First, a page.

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COVID-19: Al fresco boost for pubs and restaurants with councils told to slash planning red tape


Red tape must be cut to make it easier for pubs and restaurants to have tables and chairs in the street or put up marquees in their beer gardens, the communities secretary has said.

With the return of outdoor dining and drinking on 12 April, Robert Jenrick has called on every council leader to help the hospitality industry in every way possible after a year of enforced closures due to COVID-19.

Robert Jenrick announces a government intervention
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Mr Jenrick wants planning rules for al fresco dining and temporary shelters to be waived
The four stages of England's lockdown lifting
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The four stages of England’s lockdown lifting

He told them that planning rules for al fresco dining and temporary shelters must be waived unless there are exceptional circumstances.

And in a further boost for the industry, he has extended the concession until the end of September 2022.

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Writing in the Sun on Sunday, he said: “I’m determined that we don’t let red tape get in the way of a great British summer.

“The planning changes we put in place last year have been a lifeline to many businesses and they’re here to stay for the summer of 2021.”

He added: “We will be extending pavement licences for a further 12 months, making it easier and cheaper for pubs, restaurants and cafes to continue to make al fresco dining a reality with outside seating, tables and street stalls to serve food and drinks.

“I’ve told council leaders that we expect them to grant these licences very swiftly – with no need for businesses to re-apply or charge another fee.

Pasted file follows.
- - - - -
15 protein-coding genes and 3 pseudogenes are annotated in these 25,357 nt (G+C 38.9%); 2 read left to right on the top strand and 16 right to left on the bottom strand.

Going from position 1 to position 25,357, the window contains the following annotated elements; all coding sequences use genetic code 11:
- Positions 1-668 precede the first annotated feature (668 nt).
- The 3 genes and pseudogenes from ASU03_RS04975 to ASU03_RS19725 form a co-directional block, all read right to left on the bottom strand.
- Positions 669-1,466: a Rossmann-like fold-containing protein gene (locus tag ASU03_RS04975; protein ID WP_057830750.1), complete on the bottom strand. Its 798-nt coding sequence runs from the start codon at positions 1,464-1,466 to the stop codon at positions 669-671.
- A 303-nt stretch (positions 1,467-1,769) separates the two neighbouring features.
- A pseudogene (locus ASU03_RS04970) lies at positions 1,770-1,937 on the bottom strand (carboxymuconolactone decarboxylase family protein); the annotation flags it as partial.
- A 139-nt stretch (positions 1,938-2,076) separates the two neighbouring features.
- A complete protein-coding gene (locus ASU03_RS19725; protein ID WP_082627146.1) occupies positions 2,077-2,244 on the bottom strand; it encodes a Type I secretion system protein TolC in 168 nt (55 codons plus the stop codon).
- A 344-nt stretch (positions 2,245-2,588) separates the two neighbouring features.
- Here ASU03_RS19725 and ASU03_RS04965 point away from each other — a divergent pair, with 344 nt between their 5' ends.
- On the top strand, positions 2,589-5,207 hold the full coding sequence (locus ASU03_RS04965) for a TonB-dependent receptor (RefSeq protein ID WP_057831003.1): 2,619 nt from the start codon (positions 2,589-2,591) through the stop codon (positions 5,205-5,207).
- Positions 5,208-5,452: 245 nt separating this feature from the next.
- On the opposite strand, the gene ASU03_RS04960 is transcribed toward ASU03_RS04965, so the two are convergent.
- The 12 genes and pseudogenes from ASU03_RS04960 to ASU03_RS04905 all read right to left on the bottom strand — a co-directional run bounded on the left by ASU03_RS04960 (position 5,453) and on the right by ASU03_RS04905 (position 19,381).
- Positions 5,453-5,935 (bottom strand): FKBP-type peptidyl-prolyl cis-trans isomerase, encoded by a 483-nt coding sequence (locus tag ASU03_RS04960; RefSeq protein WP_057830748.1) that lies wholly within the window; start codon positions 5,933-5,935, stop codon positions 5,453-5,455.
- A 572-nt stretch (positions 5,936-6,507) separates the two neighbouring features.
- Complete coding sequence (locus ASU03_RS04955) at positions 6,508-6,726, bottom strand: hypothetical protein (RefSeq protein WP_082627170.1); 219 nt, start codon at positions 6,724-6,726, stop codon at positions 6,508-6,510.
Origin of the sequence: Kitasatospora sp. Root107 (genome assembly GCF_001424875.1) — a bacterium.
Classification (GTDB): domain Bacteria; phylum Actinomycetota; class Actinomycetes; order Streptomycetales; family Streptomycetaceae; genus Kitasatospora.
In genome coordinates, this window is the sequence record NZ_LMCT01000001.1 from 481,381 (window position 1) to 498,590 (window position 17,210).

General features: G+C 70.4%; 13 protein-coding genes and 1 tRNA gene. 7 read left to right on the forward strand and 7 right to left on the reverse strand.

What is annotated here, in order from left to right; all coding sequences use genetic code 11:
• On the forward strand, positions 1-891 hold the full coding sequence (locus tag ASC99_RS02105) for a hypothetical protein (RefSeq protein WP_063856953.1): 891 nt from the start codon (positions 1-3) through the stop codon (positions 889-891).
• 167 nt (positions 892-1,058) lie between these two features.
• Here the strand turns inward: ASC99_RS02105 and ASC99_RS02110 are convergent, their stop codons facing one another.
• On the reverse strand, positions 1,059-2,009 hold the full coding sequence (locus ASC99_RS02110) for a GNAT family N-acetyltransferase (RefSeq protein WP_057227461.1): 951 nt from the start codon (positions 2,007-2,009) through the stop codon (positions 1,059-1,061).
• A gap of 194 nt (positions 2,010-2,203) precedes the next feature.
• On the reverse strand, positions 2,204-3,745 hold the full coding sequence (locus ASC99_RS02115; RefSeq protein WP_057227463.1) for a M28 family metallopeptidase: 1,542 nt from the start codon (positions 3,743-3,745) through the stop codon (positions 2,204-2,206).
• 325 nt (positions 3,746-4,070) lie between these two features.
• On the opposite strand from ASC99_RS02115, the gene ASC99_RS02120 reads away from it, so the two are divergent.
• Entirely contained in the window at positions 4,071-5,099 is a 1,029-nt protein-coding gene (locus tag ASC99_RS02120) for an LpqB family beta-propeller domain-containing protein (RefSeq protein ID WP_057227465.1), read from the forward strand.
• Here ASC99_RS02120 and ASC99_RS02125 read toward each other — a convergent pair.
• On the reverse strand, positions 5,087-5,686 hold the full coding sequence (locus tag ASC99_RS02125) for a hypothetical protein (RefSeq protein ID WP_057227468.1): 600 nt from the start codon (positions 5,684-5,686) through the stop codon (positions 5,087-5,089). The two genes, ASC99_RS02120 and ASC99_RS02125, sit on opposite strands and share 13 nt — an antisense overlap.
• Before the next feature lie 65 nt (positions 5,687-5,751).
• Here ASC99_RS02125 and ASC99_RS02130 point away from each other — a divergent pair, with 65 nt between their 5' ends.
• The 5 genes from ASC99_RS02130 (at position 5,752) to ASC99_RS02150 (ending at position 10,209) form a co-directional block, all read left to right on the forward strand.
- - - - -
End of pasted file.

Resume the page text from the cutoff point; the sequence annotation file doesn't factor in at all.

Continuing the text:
“If the council don’t get back to you, there’s a presumption it’s okay to proceed.”

Mr Jenrick has also announced that local communities will be able to hold events like summer fairs and markets without the need for planning permission.

“My message is simple: let’s not let red tape get in the way of a great British summer,” he added.

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In his letter to council leaders, Mr Jenrick wrote: “The automatic right to provide takeaways and do deliveries we created at the start of the pandemic is going to continue, as will the right for pubs to have marquees and awnings without planning permission for up to two months.

“We expect local authorities to grant licences for 12 months or more unless there are good reasons not to, such as plans for future changes in use of road space.

“Therefore, unless there are very good reasons, we would expect licences granted under these provisions to continue to apply into this summer so that businesses do not have to reapply or be charged a further application fee when they are able to re-open to serve customers outdoors.”



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